What kept me going...

I joined the TPT community almost two years ago.  At that time, I had been substitute teaching for over a year in hopes that I would soon find my "forever classroom".  The next year passed--three more long term positions--but no luck.  Yet, the sting of rejection didn't seem to hurt as much that school year as I was creating resources which were being shared not only worldwide but with the teachers I filled in for everyday.  There was no greater feeling than seeing my products being used by teachers I admired (and envied) as they were living my dream.  Their support encouraged me that someday it would all work out.
{seeing my products in use by other teachers = greatest feeling ever!!}

Summer of 2014 I interviewed eight times for the district where I had been a faithful substitute for over two years.  Each time, I shared my passion and excitement for teaching and learning.  I also shared my journey on TPT and resources I was so proud of. Each time, I faced rejection.

{a life goal list I made a long time ago...I found it last year. It was a reminder that things don't always go as planned}

I reached out to fellow TPTers and I had a few reach out to me.  The conversation was consistent: how to keep going? I entered the 2014-15 school year with high hopes despite the rough summer.  I got a call the day before teachers returned for PD about filling in for a 2nd grade teacher.  I, of course, said yes.
{last year after setting up the classroom for 2nd grade}

That next day, the keynote speaker for opening day was Kaitlin Roig-DeBellis.  If you don't recognize her name, you will recognize her story.  She was the 1st grade teacher at Sandy Hook Elementary who protected her students by locking them and herself in the bathroom of her classroom.  Her room was 10 feet away from where the shooting started.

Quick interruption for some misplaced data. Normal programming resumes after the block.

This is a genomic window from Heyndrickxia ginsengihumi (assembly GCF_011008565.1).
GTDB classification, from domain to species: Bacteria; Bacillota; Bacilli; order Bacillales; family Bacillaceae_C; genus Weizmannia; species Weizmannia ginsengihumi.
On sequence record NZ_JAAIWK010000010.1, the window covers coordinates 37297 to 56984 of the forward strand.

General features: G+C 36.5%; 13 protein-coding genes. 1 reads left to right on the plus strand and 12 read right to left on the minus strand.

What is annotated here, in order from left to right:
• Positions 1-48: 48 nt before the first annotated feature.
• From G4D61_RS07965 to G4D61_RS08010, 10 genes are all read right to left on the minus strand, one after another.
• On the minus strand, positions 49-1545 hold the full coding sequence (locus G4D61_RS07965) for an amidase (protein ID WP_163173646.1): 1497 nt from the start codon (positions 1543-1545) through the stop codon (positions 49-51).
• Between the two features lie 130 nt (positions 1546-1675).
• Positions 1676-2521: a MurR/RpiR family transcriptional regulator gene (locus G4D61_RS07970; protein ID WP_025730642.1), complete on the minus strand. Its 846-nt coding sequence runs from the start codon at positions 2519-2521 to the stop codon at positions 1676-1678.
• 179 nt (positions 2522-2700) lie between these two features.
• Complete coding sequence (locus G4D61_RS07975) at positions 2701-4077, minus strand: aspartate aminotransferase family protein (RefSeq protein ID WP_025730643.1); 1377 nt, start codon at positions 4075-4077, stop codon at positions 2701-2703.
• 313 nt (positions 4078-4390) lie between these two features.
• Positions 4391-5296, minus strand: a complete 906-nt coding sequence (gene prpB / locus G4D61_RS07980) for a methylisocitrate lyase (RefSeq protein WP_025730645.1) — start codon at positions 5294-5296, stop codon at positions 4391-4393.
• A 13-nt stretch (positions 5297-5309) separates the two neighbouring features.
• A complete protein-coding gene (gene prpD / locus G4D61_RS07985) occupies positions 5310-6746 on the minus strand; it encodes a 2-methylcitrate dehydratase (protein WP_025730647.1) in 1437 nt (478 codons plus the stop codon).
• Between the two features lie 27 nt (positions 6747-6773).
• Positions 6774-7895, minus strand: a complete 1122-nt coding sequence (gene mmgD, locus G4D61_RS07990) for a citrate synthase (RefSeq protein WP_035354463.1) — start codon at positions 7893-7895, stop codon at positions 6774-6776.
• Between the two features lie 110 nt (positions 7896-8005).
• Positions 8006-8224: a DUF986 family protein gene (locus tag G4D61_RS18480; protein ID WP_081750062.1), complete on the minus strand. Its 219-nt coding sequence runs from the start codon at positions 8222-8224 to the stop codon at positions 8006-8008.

I anticipated her presentation to be, without a doubt, very sad and upsetting, yet her message was one of hope and choice.  We cannot control what happens to us but we can control how we react.  Her story really put everything into perspective. My issue paled in comparison. But I took her message and chose to stay positive.  Something would happen soon.

Around the same time, I had interviewed for a cyber school position.  It wasn't until my long term position in 2nd ended that I was offered the job teaching Kindergarten in an online setting.  It wasn't my top choice but it was a job so I was thankful. It would provide me the opportunity to go back to school and start a family.  It didn't take long until I found myself in a Master's program for reading and expecting our first child, a baby boy.

Life was coming together but there was still a yearning to be a classroom teacher.  Working with students virtually just wasn't fulfilling my heart's passion.  Eight months pregnant in July, I went to my one and only interview of the summer.  I went out on a limb and put my blog button and link to my store in my resume.  When I arrived at the interview, I was greeted by the principal who asked "Are you The Sassy Sub?" "Wow! They have checked me out!" I thought. As I walked in the room, another principal asked me a few questions about information she had read on my blog. I immediately felt like these were educators who 'got me'.  And I was right.  I was offered a full time contract position in 2nd grade! Needless to say, I am over the moon with excitement.  I knew right away it would be a challenge setting up a classroom and starting the year out 8 1/2-9 months pregnant but I wouldn't trade it for anything! Life just works out that way.  I have reached my goal. I owe it to the amazing TPT community which has kept me lifted up, driven and focused through this journey.  I knew one day all of the hard work would pay off.  And that's what kept me going.


Mix it up Monday: Pinterest

Happy Monday!! Today is my last Monday before I go back to work. Are you back to school already? Next Monday is a teacher work day and then the next one--it's go time!!

  Here we are in the third week of #tptSMsurge. I am super excited to be sharing with you all I have learned about Mixing it Up on Pinterest in the most effective ways!